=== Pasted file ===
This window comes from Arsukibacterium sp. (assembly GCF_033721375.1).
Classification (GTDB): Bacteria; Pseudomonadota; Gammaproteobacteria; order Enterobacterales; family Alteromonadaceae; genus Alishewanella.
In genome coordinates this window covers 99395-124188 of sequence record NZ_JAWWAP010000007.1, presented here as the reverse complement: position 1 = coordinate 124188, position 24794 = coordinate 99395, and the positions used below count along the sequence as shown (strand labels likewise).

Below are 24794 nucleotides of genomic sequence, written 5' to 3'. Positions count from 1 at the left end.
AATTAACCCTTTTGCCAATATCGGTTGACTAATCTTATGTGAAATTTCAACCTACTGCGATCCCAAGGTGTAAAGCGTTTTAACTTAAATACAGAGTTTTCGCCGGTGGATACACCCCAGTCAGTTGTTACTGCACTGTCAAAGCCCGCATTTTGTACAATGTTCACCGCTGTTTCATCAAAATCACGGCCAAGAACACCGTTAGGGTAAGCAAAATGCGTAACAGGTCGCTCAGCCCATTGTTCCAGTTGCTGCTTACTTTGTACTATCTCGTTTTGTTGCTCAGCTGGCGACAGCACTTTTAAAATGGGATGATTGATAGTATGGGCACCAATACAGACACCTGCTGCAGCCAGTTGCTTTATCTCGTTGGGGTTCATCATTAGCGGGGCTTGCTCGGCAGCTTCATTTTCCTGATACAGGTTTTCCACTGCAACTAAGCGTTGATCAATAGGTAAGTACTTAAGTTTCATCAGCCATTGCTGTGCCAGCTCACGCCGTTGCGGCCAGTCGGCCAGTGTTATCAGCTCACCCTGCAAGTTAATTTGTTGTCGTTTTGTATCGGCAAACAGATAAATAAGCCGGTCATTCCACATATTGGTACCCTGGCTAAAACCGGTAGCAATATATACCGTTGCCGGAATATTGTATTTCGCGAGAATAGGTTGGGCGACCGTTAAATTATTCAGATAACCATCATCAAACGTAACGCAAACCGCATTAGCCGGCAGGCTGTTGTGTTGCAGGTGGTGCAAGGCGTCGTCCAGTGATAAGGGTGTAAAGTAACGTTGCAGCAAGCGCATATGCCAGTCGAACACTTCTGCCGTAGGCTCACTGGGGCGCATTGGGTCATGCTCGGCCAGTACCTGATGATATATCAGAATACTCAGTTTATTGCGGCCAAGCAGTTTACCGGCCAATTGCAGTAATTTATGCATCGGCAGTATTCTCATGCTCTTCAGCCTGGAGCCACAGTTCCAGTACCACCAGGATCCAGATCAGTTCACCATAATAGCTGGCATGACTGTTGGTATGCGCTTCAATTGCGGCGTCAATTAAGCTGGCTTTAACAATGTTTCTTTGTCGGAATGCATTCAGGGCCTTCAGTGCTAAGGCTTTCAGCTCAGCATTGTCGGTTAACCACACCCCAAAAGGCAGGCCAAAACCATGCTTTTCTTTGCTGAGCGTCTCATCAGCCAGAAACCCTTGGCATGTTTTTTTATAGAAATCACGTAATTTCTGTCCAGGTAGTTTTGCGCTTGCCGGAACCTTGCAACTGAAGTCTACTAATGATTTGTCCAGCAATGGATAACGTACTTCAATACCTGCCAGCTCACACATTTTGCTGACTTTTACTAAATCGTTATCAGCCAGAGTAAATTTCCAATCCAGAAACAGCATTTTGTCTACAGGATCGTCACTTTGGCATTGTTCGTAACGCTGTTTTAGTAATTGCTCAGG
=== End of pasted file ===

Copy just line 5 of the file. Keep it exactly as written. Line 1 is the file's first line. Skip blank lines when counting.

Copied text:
AATTAACCCTTTTGCCAATATCGGTTGACTAATCTTATGTGAAATTTCAACCTACTGCGATCCCAAGGTGTAAAGCGTTTTAACTTAAATACAGAGTTTTCGCCGGTGGATACACCCCAGTCAGTTGTTACTGCACTGTCAAAGCCCGCATTTTGTACAATGTTCACCGCTGTTTCATCAAAATCACGGCCAAGAACACCGTTAGGGTAAGCAAAATGCGTAACAGGTCGCTCAGCCCATTGTTCCAGTTGCTGCTTACTTTGTACTATCTCGTTTTGTTGCTCAGCTGGCGACAGCACTTTTAAAATGGGATGATTGATAGTATGGGCACCAATACAGACACCTGCTGCAGCCAGTTGCTTTATCTCGTTGGGGTTCATCATTAGCGGGGCTTGCTCGGCAGCTTCATTTTCCTGATACAGGTTTTCCACTGCAACTAAGCGTTGATCAATAGGTAAGTACTTAAGTTTCATCAGCCATTGCTGTGCCAGCTCACGCCGTTGCGGCCAGTCGGCCAGTGTTATCAGCTCACCCTGCAAGTTAATTTGTTGTCGTTTTGTATCGGCAAACAGATAAATAAGCCGGTCATTCCACATATTGGTACCCTGGCTAAAACCGGTAGCAATATATACCGTTGCCGGAATATTGTATTTCGCGAGAATAGGTTGGGCGACCGTTAAATTATTCAGATAACCATCATCAAACGTAACGCAAACCGCATTAGCCGGCAGGCTGTTGTGTTGCAGGTGGTGCAAGGCGTCGTCCAGTGATAAGGGTGTAAAGTAACGTTGCAGCAAGCGCATATGCCAGTCGAACACTTCTGCCGTAGGCTCACTGGGGCGCATTGGGTCATGCTCGGCCAGTACCTGATGATATATCAGAATACTCAGTTTATTGCGGCCAAGCAGTTTACCGGCCAATTGCAGTAATTTATGCATCGGCAGTATTCTCATGCTCTTCAGCCTGGAGCCACAGTTCCAGTACCACCAGGATCCAGATCAGTTCACCATAATAGCTGGCATGACTGTTGGTATGCGCTTCAATTGCGGCGTCAATTAAGCTGGCTTTAACAATGTTTCTTTGTCGGAATGCATTCAGGGCCTTCAGTGCTAAGGCTTTCAGCTCAGCATTGTCGGTTAACCACACCCCAAAAGGCAGGCCAAAACCATGCTTTTCTTTGCTGAGCGTCTCATCAGCCAGAAACCCTTGGCATGTTTTTTTATAGAAATCACGTAATTTCTGTCCAGGTAGTTTTGCGCTTGCCGGAACCTTGCAACTGAAGTCTACTAATGATTTGTCCAGCAATGGATAACGTACTTCAATACCTGCCAGCTCACACATTTTGCTGACTTTTACTAAATCGTTATCAGCCAGAGTAAATTTCCAATCCAGAAACAGCATTTTGTCTACAGGATCGTCACTTTGGCATTGTTCGTAACGCTGTTTTAGTAATTGCTCAGG